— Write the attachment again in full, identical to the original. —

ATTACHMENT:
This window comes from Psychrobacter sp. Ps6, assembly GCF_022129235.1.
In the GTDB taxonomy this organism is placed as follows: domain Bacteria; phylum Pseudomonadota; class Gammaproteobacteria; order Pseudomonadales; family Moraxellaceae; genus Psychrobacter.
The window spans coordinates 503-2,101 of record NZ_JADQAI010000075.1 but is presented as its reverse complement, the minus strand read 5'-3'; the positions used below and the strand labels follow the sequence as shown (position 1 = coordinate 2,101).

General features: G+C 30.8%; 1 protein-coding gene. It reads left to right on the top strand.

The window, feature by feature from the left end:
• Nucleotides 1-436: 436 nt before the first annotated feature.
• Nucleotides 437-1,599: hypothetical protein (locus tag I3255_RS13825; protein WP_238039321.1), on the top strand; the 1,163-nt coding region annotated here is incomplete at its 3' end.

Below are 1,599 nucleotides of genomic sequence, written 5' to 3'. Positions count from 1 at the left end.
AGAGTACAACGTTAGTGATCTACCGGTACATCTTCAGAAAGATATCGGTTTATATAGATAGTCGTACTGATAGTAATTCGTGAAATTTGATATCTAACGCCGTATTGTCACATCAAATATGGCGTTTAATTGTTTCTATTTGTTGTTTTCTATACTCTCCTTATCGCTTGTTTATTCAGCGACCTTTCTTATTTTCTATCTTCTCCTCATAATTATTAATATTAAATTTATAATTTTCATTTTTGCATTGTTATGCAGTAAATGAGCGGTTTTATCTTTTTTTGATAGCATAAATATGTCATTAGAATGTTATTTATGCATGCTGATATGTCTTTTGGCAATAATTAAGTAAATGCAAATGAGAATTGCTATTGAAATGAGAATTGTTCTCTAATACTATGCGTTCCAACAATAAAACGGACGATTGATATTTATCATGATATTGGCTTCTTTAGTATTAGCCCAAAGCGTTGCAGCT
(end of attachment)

This window comes from Psychrobacter sp. Ps6, assembly GCF_022129235.1.
In the GTDB taxonomy this organism is placed as follows: domain Bacteria; phylum Pseudomonadota; class Gammaproteobacteria; order Pseudomonadales; family Moraxellaceae; genus Psychrobacter.
The window spans coordinates 503-2,101 of record NZ_JADQAI010000075.1 but is presented as its reverse complement, the minus strand read 5'-3'; the positions used below and the strand labels follow the sequence as shown (position 1 = coordinate 2,101).

General features: G+C 30.8%; 1 protein-coding gene. It reads left to right on the top strand.

The window, feature by feature from the left end:
• Nucleotides 1-436: 436 nt before the first annotated feature.
• Nucleotides 437-1,599: hypothetical protein (locus tag I3255_RS13825; protein WP_238039321.1), on the top strand; the 1,163-nt coding region annotated here is incomplete at its 3' end.

Below are 1,599 nucleotides of genomic sequence, written 5' to 3'. Positions count from 1 at the left end.
AGAGTACAACGTTAGTGATCTACCGGTACATCTTCAGAAAGATATCGGTTTATATAGATAGTCGTACTGATAGTAATTCGTGAAATTTGATATCTAACGCCGTATTGTCACATCAAATATGGCGTTTAATTGTTTCTATTTGTTGTTTTCTATACTCTCCTTATCGCTTGTTTATTCAGCGACCTTTCTTATTTTCTATCTTCTCCTCATAATTATTAATATTAAATTTATAATTTTCATTTTTGCATTGTTATGCAGTAAATGAGCGGTTTTATCTTTTTTTGATAGCATAAATATGTCATTAGAATGTTATTTATGCATGCTGATATGTCTTTTGGCAATAATTAAGTAAATGCAAATGAGAATTGCTATTGAAATGAGAATTGTTCTCTAATACTATGCGTTCCAACAATAAAACGGACGATTGATATTTATCATGATATTGGCTTCTTTAGTATTAGCCCAAAGCGTTGCAGCT